Microemulsion (ME) systems have attracted commercial interest for many years. Long before Hoar et al. described MEs for the fi rst time in 1943, women in Australia used a transparent dispersion of eucalyptus oil, water, soap fl akes, and spirit to wash wool. Indeed Hoar and Schulman were the fi rst to introduce the term “microemulsion” to describe transparent, fl uid systems obtained by titration of a conventional emulsion with medium chain alcohol such as pentanol or hexanol. Since then, the term ME has been used to describe multicomponent systems comprising a nonpolar, an aqueous, surfactant, and cosurfactant components. ME systems can be formulated without a cosurfactant, i.e., using a single surfactant, although cosurfactants or an auxiliary surfactant is widely used. It is critical to point out that the term ME was (and occasionally is) used in the literature to describe various surfactant association systems (micelles and reverse micelles), mesophases and liquid crystalline systems (lamellar, hexagonal, and cubic), and even coarse emulsions that are micronized using external energy (submicron emulsions). To avoid such confusion, Danielsson and Lindmann [1] introduced the following defi nition: “Microemulsion is a system of water, oil and amphiphile which is optically isotropic and a thermodynamically stable liquid solution.” By this defi nition, the following systems were excluded:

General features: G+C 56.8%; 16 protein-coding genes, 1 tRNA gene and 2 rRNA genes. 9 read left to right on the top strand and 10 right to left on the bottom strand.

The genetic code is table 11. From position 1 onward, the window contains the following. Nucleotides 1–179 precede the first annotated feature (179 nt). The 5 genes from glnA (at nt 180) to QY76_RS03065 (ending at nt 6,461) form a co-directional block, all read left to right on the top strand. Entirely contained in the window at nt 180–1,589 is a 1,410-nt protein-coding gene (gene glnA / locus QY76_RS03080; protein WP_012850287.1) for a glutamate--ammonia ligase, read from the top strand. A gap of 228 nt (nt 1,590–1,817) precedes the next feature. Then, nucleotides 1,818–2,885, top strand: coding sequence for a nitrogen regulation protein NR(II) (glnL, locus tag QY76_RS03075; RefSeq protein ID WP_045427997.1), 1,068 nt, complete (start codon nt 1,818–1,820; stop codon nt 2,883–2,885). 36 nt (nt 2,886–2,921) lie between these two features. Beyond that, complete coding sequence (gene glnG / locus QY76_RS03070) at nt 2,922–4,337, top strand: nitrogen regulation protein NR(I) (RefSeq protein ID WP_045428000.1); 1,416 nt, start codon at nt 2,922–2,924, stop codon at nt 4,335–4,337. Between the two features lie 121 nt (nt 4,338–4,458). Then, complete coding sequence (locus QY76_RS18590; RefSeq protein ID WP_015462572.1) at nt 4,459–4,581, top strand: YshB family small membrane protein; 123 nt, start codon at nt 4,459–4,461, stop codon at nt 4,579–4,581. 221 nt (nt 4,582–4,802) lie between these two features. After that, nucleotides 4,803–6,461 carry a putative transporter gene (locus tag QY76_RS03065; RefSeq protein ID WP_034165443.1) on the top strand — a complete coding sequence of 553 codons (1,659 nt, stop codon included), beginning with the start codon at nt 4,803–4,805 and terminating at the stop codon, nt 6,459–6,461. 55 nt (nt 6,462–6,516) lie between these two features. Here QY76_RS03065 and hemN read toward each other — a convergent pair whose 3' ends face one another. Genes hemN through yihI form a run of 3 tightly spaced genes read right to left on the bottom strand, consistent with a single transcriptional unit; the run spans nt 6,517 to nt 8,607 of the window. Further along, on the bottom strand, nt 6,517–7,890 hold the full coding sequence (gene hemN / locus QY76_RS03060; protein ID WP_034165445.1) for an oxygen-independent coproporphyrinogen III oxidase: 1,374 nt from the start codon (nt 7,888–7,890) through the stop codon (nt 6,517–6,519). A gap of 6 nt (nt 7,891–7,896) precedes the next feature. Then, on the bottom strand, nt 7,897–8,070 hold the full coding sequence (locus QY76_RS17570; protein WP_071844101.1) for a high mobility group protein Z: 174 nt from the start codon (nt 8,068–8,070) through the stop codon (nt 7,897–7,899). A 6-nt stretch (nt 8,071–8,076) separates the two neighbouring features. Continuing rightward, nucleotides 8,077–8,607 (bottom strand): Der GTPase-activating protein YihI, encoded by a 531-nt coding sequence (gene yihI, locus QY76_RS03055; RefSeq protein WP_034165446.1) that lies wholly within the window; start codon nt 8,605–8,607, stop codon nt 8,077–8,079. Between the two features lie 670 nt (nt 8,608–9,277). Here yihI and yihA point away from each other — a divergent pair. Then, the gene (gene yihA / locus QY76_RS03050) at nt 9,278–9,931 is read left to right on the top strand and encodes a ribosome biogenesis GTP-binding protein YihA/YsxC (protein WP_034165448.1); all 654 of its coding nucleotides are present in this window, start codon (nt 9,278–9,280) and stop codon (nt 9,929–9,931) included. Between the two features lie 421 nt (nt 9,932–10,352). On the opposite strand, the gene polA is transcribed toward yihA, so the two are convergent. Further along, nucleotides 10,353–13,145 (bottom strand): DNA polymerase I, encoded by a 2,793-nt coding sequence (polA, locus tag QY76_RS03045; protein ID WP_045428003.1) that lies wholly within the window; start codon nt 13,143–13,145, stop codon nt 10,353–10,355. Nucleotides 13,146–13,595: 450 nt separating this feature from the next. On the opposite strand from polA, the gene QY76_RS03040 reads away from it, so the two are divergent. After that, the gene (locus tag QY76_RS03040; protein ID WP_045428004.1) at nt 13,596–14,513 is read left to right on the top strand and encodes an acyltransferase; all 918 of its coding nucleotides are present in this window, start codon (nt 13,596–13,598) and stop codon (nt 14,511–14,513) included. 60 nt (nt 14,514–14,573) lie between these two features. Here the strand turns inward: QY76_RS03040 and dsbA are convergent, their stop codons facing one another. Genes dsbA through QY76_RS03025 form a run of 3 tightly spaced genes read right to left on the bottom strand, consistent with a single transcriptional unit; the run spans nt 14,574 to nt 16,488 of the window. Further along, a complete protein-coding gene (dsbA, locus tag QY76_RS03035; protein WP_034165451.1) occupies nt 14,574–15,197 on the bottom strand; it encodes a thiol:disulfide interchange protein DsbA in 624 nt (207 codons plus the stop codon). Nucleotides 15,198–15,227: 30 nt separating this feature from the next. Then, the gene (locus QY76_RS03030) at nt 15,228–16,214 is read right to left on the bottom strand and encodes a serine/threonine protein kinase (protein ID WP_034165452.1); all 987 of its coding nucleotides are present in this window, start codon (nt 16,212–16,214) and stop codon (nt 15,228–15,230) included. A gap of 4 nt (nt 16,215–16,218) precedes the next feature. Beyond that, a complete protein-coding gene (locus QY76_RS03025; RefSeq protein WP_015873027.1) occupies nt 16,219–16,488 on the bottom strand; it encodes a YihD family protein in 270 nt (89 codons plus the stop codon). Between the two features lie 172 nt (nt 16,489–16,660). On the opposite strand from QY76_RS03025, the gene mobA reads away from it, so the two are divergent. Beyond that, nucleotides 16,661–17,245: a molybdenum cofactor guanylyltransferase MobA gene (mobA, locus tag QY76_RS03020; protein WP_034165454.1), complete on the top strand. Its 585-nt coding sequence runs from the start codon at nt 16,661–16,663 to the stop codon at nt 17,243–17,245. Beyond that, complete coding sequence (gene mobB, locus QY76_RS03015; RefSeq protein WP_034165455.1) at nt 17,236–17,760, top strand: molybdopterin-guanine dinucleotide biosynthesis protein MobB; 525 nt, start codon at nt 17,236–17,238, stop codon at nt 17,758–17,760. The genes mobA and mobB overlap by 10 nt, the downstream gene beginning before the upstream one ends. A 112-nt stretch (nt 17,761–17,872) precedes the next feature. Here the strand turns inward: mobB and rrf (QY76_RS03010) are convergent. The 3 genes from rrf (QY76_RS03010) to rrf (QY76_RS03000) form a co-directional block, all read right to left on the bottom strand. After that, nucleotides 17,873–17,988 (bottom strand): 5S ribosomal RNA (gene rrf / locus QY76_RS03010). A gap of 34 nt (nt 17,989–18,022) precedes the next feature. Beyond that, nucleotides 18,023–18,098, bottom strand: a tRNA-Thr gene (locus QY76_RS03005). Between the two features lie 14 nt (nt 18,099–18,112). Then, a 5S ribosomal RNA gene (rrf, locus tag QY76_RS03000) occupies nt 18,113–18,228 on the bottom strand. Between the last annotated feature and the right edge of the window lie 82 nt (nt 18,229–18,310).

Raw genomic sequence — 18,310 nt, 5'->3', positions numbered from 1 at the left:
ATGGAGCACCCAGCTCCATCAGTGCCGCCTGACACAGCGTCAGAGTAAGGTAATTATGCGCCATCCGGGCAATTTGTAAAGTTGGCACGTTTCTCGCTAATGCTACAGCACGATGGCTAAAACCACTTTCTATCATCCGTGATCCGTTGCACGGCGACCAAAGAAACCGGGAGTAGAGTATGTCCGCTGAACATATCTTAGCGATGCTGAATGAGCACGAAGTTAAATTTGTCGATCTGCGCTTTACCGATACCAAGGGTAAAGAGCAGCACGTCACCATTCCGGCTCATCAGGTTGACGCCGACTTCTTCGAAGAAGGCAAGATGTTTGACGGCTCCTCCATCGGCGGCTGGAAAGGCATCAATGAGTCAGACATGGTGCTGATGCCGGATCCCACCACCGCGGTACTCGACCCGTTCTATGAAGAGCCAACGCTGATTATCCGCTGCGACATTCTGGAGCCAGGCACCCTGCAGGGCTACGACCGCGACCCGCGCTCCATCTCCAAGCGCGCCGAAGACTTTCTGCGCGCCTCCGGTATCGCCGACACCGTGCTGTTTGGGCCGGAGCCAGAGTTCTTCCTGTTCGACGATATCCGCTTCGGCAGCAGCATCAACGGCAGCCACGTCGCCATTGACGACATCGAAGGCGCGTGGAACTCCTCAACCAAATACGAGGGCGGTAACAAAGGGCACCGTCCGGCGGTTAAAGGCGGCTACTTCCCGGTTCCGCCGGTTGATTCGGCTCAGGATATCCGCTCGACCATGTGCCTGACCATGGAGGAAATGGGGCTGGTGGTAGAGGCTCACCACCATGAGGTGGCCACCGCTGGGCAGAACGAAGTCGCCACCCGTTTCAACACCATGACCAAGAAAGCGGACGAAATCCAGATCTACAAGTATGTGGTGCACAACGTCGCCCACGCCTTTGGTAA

Systems that are surfactant-free• Liquid crystalline systems (mesophases)• Dilute surfactant systems with water or oil alone (micellar and nonmicellar)• Kinetically stabilized conventional emulsions including micronized coarse • emulsions

TABLE 9.1 Comparison of Coarse Emulsions and MEs

The term microemulsion is often incorrectly used in the literature to describe oil and water dispersions of small droplet size produced by prolonged ultrasound mixing, high-shear homogenization, and microfl uidization, i.e., submicron emulsions. The major differences between a micro-and coarse emulsion are shown in Table 9.1 [2].